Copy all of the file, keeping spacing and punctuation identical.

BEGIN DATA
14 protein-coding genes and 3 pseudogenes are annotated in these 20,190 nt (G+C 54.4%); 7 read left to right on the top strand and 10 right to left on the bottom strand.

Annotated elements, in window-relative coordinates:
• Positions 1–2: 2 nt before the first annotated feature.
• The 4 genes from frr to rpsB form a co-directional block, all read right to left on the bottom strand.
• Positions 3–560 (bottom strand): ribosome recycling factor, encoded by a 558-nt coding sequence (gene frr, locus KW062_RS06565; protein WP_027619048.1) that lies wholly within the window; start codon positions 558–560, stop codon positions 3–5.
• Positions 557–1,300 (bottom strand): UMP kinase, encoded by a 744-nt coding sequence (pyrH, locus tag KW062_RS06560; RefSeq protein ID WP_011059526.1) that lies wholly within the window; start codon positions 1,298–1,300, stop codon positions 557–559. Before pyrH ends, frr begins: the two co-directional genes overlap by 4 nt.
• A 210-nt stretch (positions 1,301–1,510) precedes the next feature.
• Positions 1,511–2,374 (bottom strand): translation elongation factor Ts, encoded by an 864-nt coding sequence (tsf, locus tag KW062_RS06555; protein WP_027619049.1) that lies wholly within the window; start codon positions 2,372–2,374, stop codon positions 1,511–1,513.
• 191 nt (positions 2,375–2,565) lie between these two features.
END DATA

14 protein-coding genes and 3 pseudogenes are annotated in these 20,190 nt (G+C 54.4%); 7 read left to right on the top strand and 10 right to left on the bottom strand.

Annotated elements, in window-relative coordinates:
• Positions 1–2: 2 nt before the first annotated feature.
• The 4 genes from frr to rpsB form a co-directional block, all read right to left on the bottom strand.
• Positions 3–560 (bottom strand): ribosome recycling factor, encoded by a 558-nt coding sequence (gene frr, locus KW062_RS06565; protein WP_027619048.1) that lies wholly within the window; start codon positions 558–560, stop codon positions 3–5.
• Positions 557–1,300 (bottom strand): UMP kinase, encoded by a 744-nt coding sequence (pyrH, locus tag KW062_RS06560; RefSeq protein ID WP_011059526.1) that lies wholly within the window; start codon positions 1,298–1,300, stop codon positions 557–559. Before pyrH ends, frr begins: the two co-directional genes overlap by 4 nt.
• A 210-nt stretch (positions 1,301–1,510) precedes the next feature.
• Positions 1,511–2,374 (bottom strand): translation elongation factor Ts, encoded by an 864-nt coding sequence (tsf, locus tag KW062_RS06555; protein WP_027619049.1) that lies wholly within the window; start codon positions 2,372–2,374, stop codon positions 1,511–1,513.
• 191 nt (positions 2,375–2,565) lie between these two features.